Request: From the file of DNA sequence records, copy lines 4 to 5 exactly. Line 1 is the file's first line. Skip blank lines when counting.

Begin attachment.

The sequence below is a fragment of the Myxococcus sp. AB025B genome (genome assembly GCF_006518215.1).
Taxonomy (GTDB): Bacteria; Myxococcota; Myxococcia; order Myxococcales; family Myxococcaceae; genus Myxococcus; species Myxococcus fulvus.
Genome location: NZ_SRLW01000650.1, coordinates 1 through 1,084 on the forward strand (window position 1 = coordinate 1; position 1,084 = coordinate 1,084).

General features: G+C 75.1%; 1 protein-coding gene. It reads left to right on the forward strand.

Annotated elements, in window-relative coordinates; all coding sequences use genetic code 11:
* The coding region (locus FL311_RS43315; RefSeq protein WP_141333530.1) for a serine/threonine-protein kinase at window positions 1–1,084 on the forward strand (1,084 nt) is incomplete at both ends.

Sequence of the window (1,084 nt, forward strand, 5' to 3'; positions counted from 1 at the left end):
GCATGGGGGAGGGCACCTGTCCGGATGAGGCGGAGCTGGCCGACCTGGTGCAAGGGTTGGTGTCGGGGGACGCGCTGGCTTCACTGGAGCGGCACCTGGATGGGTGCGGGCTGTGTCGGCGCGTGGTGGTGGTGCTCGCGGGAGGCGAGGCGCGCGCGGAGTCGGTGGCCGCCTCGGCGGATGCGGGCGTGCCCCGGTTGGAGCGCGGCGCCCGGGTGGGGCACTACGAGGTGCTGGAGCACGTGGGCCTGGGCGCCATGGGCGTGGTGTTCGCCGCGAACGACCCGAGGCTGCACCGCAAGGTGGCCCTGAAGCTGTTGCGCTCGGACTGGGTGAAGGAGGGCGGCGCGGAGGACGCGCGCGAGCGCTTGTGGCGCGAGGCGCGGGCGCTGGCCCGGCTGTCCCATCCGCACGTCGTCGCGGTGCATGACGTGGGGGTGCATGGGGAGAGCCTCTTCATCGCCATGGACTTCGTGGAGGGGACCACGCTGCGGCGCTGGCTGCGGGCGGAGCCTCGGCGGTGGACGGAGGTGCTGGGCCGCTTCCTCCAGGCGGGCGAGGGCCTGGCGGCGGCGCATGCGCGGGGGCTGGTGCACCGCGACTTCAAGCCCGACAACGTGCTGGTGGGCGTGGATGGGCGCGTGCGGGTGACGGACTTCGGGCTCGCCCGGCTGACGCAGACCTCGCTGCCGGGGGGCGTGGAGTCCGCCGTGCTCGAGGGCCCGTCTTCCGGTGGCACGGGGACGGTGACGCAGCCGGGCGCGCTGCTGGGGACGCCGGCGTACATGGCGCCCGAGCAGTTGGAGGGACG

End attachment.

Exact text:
General features: G+C 75.1%; 1 protein-coding gene. It reads left to right on the forward strand.

Annotated elements, in window-relative coordinates; all coding sequences use genetic code 11: